too optically thick for lidar to penetrate, supercooled altocumulus clouds can often be penetrated by lidar to measure cloud-layer physical and optical depths and cloud optical properties ( Young et al. 2000 ). Although they have small LWP, altocumulus clouds emit significant signals in the IR window region, which AERI can generally detect. The general principles and basic retrieval steps to use AERI for cloud studies are discussed by Smith et al. (1993) , and a combination of AERI with lidar or

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Jun Li, Hung-Lung Huang, Chian-Yi Liu, Ping Yang, Timothy J. Schmit, Heli Wei, Elisabeth Weisz, Li Guan, and W. Paul Menzel

, aerosols, or other factors associated with global change. Cloud parameters, such as cloud-top pressure (CTP), effective cloud emissivity or effective cloud amount (ECA), cloud particle size (CPS) in diameter, cloud optical thickness (COT) at 0.55- μ m wavelength, ice water path (IWP), and liquid water path (LWP), are important to weather and climate prediction ( Diak et al. 1998 ; Bayler et al. 2000 ; Kim and Benjamin 2000 ; Stephens et al. 1990 ). The capability to make cloud microphysical property

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A. J. Alkezweeny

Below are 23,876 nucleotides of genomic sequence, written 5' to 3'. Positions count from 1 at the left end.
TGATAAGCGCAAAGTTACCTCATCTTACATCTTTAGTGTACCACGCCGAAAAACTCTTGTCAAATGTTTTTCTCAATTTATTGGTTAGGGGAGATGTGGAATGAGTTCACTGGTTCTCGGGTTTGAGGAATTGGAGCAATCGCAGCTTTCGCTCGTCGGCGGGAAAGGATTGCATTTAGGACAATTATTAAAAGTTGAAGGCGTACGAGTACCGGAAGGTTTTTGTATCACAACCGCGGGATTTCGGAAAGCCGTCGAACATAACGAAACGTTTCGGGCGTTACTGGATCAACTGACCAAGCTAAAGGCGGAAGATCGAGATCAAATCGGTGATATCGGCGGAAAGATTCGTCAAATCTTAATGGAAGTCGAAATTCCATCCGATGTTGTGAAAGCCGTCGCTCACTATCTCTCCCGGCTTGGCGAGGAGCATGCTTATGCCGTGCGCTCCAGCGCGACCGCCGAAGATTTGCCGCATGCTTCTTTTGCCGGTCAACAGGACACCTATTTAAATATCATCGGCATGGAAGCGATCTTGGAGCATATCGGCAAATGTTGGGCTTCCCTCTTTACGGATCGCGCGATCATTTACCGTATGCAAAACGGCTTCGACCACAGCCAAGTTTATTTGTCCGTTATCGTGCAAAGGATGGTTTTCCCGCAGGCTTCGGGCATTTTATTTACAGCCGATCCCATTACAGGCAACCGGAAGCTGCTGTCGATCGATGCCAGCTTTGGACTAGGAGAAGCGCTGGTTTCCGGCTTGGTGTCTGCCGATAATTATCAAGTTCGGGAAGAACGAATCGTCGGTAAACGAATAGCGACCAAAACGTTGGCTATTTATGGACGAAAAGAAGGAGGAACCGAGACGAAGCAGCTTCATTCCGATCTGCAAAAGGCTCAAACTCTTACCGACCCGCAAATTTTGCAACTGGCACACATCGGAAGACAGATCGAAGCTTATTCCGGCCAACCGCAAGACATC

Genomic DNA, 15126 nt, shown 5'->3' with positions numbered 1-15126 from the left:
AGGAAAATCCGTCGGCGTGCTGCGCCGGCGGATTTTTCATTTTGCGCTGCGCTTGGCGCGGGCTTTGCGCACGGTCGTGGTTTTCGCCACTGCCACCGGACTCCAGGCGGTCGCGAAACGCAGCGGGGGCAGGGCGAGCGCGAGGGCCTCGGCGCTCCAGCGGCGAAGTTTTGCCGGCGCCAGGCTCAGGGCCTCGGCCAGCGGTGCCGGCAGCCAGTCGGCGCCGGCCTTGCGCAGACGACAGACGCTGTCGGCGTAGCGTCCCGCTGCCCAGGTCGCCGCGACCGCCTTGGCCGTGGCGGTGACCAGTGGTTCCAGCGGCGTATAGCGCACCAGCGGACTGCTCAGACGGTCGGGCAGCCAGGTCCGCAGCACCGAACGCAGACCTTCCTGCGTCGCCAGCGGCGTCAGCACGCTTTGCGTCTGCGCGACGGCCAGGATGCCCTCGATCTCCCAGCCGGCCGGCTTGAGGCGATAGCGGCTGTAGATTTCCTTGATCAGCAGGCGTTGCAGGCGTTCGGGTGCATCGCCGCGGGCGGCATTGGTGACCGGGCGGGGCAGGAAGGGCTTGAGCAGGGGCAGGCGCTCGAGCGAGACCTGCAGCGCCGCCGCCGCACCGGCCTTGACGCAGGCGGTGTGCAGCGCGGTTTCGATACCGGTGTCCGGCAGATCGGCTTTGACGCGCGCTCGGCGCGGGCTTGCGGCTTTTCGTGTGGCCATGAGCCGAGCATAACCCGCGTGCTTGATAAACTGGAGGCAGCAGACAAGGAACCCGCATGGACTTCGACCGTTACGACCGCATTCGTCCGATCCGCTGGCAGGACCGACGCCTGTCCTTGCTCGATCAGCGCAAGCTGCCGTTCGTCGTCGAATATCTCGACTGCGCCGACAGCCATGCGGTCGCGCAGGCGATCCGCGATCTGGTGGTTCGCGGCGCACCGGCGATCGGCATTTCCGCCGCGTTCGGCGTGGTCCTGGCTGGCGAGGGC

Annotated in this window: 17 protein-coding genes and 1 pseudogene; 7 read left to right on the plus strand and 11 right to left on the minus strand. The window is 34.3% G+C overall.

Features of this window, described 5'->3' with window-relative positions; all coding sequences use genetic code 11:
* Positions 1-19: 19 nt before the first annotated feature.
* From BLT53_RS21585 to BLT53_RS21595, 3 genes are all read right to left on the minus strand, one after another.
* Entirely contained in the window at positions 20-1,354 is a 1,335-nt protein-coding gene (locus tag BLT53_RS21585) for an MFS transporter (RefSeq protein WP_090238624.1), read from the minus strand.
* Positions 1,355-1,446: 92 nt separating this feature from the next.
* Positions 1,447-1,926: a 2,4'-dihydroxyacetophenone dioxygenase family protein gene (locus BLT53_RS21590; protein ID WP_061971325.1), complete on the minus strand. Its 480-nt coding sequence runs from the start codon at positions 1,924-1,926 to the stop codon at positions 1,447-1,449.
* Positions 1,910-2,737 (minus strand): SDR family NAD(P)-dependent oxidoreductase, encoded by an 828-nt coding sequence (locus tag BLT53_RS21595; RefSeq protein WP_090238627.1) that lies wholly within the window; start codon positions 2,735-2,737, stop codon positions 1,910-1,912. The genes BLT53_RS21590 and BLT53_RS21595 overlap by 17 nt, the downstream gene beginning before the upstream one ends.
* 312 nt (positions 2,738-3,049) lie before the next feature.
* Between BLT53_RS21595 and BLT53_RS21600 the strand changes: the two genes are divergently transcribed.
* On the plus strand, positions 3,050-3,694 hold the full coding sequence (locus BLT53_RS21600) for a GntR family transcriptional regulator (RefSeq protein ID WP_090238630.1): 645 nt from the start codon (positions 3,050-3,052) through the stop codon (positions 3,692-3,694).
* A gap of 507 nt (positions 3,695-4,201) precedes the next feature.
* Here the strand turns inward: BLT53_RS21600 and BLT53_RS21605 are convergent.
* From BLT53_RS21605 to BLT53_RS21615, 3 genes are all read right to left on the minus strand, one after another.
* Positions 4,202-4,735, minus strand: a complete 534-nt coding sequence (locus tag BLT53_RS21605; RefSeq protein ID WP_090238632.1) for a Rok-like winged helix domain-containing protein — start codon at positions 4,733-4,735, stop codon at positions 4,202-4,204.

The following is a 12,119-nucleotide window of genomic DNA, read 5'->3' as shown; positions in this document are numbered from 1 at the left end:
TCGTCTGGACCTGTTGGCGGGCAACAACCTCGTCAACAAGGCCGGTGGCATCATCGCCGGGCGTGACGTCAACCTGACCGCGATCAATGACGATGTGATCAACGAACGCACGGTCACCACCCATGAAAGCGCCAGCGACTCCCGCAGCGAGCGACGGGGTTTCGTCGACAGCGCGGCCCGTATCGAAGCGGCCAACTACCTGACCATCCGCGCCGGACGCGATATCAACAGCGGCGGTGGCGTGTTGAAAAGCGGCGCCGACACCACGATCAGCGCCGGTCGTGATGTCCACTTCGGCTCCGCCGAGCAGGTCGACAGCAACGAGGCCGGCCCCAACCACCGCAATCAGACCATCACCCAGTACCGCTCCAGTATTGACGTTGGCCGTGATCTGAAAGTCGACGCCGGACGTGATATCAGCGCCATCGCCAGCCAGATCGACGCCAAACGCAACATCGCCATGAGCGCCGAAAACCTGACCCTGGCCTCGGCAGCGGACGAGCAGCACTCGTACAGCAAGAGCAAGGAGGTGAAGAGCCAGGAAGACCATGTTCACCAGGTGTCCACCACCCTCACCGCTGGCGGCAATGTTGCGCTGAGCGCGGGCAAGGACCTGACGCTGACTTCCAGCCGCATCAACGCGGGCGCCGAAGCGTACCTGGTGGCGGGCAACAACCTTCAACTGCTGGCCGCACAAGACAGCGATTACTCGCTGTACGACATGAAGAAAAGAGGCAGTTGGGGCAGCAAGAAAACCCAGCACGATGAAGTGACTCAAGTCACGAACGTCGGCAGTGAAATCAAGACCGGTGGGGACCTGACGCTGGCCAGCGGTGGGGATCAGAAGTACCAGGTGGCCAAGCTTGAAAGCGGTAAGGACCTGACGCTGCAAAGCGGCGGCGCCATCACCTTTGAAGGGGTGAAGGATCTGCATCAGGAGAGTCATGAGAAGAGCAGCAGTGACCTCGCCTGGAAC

theproperties and formation of aerosol particles. It was found that the average of several distributions obtainedduring extended periods of time can be approximated by AN/AD oc D-4 for the optical size range. Furthermore, aerosol particles in the plume are growing by coagulation and chemical conversion. The conversionrate of SO2 to sulfate is aboul~ 11% h-~ and the sulfate is composed of mixture of a acid and neutralized saltaerosol.1. In~oducfion One part of the Battelle-Pacific Northwest Laboratories

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Carl C. Norton, Frederick R. Mosher, Barry Hinton, David W. Martin, David Santek, and William Kuhlow

received 10 December 1979, in final form 1 March 1980)ABSTRACT A technique has been developed to infer the optical thickness of Saharan dust from SynchronousMeteorological Satellite (SMS) brightness measurements at visible wavelengths. The scattering modelconsists of an air layer, a dust layer and a lower boundary of variable albedo. Single-scatter properties ofthe dust computed from Mie theory were the basis for calculations by plane-parallel theory of radiativetransfer in the dust layer. Radiative

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Zhien Wang and Kenneth Sassen

microphysical properties, other approaches are also tested ( Matrosov 1999 ). To retrieve cloud microphysical properties correctly in terms of the effect of clouds on the radiation budget, it is vital to include optical (i.e., visible and infrared spectral regions) measurements in the algorithm. Although β and downwelling IR radiance are used in some algorithms ( Intrieri et al. 1993 ; Matrosov et al. 1992 ), the extinction coefficient σ, derived from the same lidar measurement, was not used. There are